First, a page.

State earns highest bond rating By Louis Porter

October 3, 2007 Vermont Press Bureau

MONTPELIER – Vermont can safely borrow $54.65 million for capital projects next year, with its new status as the most reliable debtor state in New England, the board charged with overseeing debt said Tuesday. Last year the Capital Debt Affordability Advisory Committee recommended $49.2 million in new borrowing. This year's decision by the group that it will be safe to borrow 11 percent more comes after Vermont's bond rating — that is the measure of the state's reliability as a borrower — was increased in February by Moody's Investor Services to triple-A, the highest. That matters because when investors have more assurance they will be repaid and the state can borrow money at a lower interest rate. And that also convinced the debt committee that it would be safe for the state to borrow more money. Vermont has worked hard to improve its standing with investors, State Treasurer Jeb Spaulding said. At one time the state had among the highest long-term debt loads in the country on a per-person basis. Now it is among the lowest and has the best bond rating in New England. For instance in 1996 the state had a 4.9 percent ratio of debt to personal income. That statistic has now dropped to 2.1 percent. Across all states the average is 3.2 percent. Now that the state has dropped its overall debt it can afford "modest but meaningful" annual increases in borrowing without risking its reputation as a reliable debtor, Spaulding said. "We have worked hard to reduce the level of total outstanding debt," Spaulding said. "Fiscal discipline does pay off," he added. "We can increase our bonding and still be within the benchmarks we have put in place for ourselves." And the state can do so without spending as much on interest, Spaulding said. "When we have a higher bond rating the cost of money goes down," he said. The money is needed to pay for everything from state buildings to school construction. "We have a tremendous amount of pressure on our capital infrastructure," he said. Theoretically the money could also go toward the needed upgrades to the state's roads and bridges, but generally state lawmakers and officials have decided such projects should be funded in other ways since there are so many needs for the capital money.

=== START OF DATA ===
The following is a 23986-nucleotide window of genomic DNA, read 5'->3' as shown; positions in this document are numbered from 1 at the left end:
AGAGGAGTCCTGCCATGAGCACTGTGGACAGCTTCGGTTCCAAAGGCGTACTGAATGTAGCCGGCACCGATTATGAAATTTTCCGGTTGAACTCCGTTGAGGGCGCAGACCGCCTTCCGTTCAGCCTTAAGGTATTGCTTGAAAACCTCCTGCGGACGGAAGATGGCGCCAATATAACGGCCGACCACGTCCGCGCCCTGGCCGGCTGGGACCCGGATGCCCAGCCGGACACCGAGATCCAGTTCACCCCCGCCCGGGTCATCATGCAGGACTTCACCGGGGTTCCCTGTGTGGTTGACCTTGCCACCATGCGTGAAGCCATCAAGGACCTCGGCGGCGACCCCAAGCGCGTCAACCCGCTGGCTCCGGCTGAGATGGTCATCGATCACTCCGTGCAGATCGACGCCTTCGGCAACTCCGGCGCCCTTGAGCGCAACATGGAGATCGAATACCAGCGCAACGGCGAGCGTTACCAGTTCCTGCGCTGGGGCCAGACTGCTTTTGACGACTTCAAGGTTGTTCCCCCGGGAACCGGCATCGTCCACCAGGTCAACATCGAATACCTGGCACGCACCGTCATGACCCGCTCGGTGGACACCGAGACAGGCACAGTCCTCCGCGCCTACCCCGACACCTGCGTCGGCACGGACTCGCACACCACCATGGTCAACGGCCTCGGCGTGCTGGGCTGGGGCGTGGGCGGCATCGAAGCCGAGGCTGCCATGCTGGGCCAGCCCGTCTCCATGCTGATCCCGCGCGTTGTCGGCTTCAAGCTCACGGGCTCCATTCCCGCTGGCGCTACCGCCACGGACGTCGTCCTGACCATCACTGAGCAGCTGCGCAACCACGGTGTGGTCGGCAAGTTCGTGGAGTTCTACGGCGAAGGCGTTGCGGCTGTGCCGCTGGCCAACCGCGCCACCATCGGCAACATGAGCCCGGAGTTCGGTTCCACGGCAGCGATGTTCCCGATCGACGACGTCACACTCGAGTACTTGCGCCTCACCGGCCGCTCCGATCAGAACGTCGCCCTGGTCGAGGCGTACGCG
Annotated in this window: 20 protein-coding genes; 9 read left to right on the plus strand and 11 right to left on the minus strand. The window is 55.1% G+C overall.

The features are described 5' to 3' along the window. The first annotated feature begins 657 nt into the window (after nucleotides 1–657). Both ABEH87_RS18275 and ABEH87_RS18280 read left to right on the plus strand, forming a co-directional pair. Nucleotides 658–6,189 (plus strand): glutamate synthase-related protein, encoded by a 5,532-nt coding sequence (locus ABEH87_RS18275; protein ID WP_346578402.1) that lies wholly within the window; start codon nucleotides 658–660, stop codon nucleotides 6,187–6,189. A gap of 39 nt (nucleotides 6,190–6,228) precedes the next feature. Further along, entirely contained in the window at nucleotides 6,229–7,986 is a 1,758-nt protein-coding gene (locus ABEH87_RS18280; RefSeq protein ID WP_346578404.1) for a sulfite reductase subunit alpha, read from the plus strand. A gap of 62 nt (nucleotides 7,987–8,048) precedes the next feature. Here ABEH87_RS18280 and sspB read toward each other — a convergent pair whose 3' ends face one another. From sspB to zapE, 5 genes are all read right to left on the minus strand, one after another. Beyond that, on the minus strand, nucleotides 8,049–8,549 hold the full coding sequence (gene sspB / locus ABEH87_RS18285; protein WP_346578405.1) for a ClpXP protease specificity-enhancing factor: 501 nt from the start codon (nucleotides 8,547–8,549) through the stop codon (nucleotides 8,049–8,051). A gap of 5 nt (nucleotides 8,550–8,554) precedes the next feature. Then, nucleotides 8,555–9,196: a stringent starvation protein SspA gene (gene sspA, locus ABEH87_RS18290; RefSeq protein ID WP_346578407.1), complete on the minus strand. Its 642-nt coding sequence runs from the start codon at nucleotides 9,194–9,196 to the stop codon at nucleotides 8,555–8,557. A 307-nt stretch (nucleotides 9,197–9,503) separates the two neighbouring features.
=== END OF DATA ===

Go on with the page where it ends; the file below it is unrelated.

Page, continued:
"We have such a high level of demand outside of the transportation area," said Spaulding. Ultimately Gov. James Douglas will make a recommendation to the Legislature about how much money the state should borrow. But since the debt committee was formed in 1990 to offer advice on how much to borrow no governor or general assembly has ignored its input, Spaulding said. "I am quite confident the governor will be supportive of this increase," the treasurer said. The state has made tremendous progress, but it would risk its improved bond rating and reputation among investors if it returned to being less responsible, Spaulding warned. "We have to remain committed," he said. "In the last 12 years we have done such a good job of ratcheting down our long-term debt that a modest increase in bonding authority is a manageable and responsible step to take," said Jason Gibbs, a spokesman for Douglas. "We have to keep our eye on the prize, a further reduction in the state's long-term indebtedness." Contact Louis Porter at